“My wife’s grandmother was mad keen on fishing,” says Anthony Wills. And thus, the butterfly effect did its work, and now more than seven million vehicles have worn the ‘Land Rover’ badge.
It’s true: thanks to an angling granny, the mud-plugging moniker was first coined on the remote Scottish island of Islay, which became an unofficial Land Rover testing ground for nearly a quarter of a century.
And so it is that photographer Luc Lacey and I are bound for Islay in a brand-new Range Rover Velar. With us, a 1967 photo of a white-haired, flat-capped Spencer Wilks – then president of Rover – fording Islay’s River Laggan in chassis ‘100/1’, first of the 100in-wheelbase station wagons that would become the Range Rover. The top-secret 100/1 was badged ‘Velar’, from the Latin velare – to veil or conceal.
But despite Range Rover’s present-day synonymy with opulence, the original was relatively spartan. And the modern Velar’s monocoque has more in common with Jaguar’s XF and F-Pace than its Range Rover stablemates. So, with its lavishness and saloon-derived underpinnings, can the Velar not only take us to Islay in cosseted comfort, but also tackle the rough stuff once we’re there?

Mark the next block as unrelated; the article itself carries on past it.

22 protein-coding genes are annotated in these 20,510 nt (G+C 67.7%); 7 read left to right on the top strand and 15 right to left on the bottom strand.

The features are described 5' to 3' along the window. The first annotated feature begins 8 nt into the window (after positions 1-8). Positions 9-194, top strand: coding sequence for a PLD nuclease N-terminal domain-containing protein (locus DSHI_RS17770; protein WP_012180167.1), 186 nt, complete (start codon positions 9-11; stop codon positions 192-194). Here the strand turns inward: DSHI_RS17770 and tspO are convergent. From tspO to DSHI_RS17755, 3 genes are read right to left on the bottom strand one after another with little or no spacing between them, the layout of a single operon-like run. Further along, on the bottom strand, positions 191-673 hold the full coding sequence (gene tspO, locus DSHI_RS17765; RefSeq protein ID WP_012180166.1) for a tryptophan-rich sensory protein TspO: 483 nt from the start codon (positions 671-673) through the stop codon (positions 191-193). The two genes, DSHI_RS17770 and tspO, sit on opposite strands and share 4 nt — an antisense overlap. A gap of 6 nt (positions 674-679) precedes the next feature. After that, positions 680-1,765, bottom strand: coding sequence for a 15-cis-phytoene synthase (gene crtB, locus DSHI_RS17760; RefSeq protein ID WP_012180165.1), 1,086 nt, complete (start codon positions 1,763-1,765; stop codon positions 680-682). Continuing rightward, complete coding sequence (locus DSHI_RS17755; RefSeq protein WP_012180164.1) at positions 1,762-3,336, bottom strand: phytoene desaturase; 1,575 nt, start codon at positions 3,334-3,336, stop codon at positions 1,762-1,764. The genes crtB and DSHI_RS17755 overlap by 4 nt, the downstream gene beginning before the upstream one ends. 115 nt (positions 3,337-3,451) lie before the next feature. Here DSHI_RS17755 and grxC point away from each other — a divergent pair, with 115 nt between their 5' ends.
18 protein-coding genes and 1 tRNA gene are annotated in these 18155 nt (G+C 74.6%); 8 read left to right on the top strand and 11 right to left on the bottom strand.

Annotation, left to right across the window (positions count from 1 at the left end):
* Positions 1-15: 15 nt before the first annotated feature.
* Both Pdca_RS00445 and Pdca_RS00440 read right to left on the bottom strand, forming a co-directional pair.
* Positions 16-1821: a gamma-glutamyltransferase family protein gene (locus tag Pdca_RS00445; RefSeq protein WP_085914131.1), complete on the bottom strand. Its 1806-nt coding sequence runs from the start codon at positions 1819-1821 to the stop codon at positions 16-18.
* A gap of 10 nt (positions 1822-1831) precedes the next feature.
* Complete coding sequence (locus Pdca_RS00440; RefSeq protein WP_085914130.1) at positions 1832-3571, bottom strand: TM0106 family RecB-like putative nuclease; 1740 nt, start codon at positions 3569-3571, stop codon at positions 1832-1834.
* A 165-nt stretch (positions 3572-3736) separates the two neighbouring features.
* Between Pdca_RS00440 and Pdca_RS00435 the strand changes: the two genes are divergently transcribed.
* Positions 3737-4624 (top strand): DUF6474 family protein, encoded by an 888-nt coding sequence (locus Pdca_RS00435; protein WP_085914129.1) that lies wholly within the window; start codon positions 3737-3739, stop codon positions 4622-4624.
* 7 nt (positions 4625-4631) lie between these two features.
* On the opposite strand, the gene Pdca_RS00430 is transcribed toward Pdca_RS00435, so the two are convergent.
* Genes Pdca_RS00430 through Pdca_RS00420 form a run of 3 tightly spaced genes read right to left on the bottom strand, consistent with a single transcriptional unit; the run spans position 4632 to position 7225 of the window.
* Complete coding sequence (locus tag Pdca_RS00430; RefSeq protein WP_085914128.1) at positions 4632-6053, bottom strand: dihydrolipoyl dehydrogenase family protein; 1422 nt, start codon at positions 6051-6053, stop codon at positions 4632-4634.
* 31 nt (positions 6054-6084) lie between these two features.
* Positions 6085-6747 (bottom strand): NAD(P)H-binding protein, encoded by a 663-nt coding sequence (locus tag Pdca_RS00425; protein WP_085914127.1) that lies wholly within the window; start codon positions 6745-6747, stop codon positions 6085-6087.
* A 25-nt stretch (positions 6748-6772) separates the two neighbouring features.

Such was the original Range Rover’s significance in industrial design, it was exhibited at the Louvre upon its launch in 1970. We’re toeing that line by starting our journey at the Scottish National Gallery of Modern Art in Edinburgh, the Velar’s sharp features and imposing silhouette nestled between the gallery’s neo-classical Modern One building and Landform, a substantial, rippled earthwork sculpture of grass and water by Charles Jencks. I’m torn between deep ponderings about the validity of mass-produced cars as art and a strong urge to blat up/over/through Landform in a spontaneous test of the Velar’s climbing and wading abilities. We depart before it takes hold.
Our Velar is an HSE P300, meaning top specification and top performance thanks to a turbocharged 2.0-litre Ingenium petrol four-pot delivering 296bhp and 295lb ft. It saunters agreeably out of town, the eight-speed ZF auto keeping shifts gentle and revs low. Then it’s an easy mooch west along the M8, where the Velar delivers the imperious waftage requisite of the Range Rover badge. The engine is silent at 70mph and power sufficient; additional cylinders would be frivolous here. The cabin feels luxurious, too, but that’s as much down to its avant-garde design as the materials used, which are neatly applied but not quite as plush as you’ll find further up the range.